Research Protocol

By Dr. Deepak Gupta , Dr. Shushovan Chakrabortty , Dr. Serafina Romano
Corresponding Author Dr. Deepak Gupta
Wayne State University, - United States of America 48201
Submitting Author Dr. Deepak Gupta
Other Authors Dr. Shushovan Chakrabortty
Wayne State University, Anesthesiology, - United States of America

Dr. Serafina Romano
Private Practice, Audiology, - United States of America


Audiometry, Tympanometry, Masks, Ear Drums

Gupta D, Chakrabortty S, Romano S. Can Audiometry/Tympanometry Unravel If Our Masks Not Allowing Our Ear Drums To Vibrate Freely?. WebmedCentral OTORHINOLARYNGOLOGY 2020;11(12):WMC005674

This is an open-access article distributed under the terms of the Creative Commons Attribution License(CC-BY), which permits unrestricted use, distribution, and reproduction in any medium, provided the original author and source are credited.
Submitted on: 26 Dec 2020 10:36:59 PM GMT
Published on: 27 Dec 2020 08:18:05 AM GMT

My Opinion

It happens to be a chance real observation and a chance theoretical interpretation. It is just an amusing tell-tale that what people are saying and what we are hearing is not exactly the same when they or we especially when they and we are wearing masks. So, the question arises how the masks are affecting our hearing [1]. Are the masks interfering in their sound production and transmission under the masks? Or are the masks interfering in our sound reception and perception under the masks? Or both? We cannot check them. Therefore, we have been considering checking our own selves for some time.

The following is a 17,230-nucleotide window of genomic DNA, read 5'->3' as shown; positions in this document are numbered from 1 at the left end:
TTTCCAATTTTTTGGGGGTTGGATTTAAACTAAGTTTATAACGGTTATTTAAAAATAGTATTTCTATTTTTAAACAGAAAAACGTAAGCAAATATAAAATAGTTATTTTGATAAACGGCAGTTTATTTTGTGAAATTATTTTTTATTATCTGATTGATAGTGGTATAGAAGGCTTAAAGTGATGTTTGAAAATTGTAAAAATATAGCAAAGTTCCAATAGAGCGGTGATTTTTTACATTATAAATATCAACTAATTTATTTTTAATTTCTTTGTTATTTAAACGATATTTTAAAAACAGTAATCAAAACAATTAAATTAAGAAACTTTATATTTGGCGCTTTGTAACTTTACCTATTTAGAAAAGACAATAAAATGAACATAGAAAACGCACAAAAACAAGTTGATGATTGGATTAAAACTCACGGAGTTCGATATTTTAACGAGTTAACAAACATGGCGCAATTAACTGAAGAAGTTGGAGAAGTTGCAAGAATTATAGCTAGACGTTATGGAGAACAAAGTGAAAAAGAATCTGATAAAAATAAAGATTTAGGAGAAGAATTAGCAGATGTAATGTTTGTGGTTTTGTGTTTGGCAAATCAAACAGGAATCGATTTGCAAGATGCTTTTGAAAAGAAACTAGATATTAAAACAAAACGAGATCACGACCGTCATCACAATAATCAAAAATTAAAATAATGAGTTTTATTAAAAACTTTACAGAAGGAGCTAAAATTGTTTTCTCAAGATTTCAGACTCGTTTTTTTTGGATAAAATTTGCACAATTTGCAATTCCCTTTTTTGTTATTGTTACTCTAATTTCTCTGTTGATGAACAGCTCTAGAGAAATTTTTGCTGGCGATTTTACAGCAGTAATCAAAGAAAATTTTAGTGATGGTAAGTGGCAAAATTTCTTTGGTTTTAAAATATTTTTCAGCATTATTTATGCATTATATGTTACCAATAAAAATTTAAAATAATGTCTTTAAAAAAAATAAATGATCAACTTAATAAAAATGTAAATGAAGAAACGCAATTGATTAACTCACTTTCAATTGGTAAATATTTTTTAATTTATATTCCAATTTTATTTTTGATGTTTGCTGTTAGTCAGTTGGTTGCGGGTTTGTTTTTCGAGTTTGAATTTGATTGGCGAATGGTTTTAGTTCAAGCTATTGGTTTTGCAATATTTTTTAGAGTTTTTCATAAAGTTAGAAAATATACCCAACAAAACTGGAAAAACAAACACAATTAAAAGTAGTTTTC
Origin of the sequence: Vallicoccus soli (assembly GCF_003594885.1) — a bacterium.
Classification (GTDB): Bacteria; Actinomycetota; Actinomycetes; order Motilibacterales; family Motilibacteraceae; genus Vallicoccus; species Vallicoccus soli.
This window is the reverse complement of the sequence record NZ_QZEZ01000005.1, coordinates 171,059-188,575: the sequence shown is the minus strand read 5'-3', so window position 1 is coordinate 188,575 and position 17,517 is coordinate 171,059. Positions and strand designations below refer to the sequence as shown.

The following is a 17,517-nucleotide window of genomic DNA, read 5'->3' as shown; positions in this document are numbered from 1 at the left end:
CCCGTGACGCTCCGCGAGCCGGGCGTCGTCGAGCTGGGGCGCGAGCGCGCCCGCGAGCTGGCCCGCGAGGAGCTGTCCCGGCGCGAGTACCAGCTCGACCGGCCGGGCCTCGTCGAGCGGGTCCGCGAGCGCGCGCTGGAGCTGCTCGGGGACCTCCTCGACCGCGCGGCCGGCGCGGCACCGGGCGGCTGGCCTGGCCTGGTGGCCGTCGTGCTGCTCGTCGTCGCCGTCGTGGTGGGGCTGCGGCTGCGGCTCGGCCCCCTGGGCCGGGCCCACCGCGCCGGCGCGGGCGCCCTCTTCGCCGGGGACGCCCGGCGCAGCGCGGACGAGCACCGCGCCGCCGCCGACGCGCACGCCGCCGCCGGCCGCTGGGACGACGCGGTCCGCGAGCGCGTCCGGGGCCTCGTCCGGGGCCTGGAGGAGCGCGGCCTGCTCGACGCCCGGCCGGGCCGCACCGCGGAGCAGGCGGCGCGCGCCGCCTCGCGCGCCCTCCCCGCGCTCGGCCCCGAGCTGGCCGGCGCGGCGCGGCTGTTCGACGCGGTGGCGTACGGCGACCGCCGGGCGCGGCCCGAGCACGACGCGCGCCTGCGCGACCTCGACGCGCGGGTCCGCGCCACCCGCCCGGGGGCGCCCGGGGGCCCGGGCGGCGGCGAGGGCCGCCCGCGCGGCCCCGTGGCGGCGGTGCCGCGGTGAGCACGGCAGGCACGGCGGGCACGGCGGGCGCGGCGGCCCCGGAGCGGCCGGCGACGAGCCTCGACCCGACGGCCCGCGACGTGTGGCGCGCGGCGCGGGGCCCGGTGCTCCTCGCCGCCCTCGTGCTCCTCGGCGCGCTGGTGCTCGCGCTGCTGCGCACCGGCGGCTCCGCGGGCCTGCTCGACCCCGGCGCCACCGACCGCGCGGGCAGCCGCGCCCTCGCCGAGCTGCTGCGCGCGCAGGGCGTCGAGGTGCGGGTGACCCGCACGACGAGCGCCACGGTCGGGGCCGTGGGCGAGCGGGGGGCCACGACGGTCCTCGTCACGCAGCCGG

The thought to investigate is simple. Are our masks allowing our ear drums to vibrate freely? The underlying theory is that if eustachian tubes get blocked, our hearing changes [2]. The underlying theory is that if air pressures in our aural apparatus change, our hearing changes. Thus, the primary question is whether our masks are blocking our eustachian tubes from freely opening. The primary question is whether our masks are changing the air pressures in our aural apparatus [3-6]. The secondary question is whether our masks induced hot and humid micro-climate is facilitating the opening of eustachian tubes to counter the changed air pressure induced secretions resulting blockade of our eustachian tubes [7].     

Herein comes the difficulty to investigate in the times of COVID-19 pandemic even when it seems more likely than ever to share scientific investigations and the results therein with the rapidly adapting biomedical world and eagerly listening general population.

  • Is it easy to pursue internal review board review and approval for something as meager as hearing impairment under the masks in the times when COVID-19 pandemic is warranting and mandating all to wear the masks to save lives?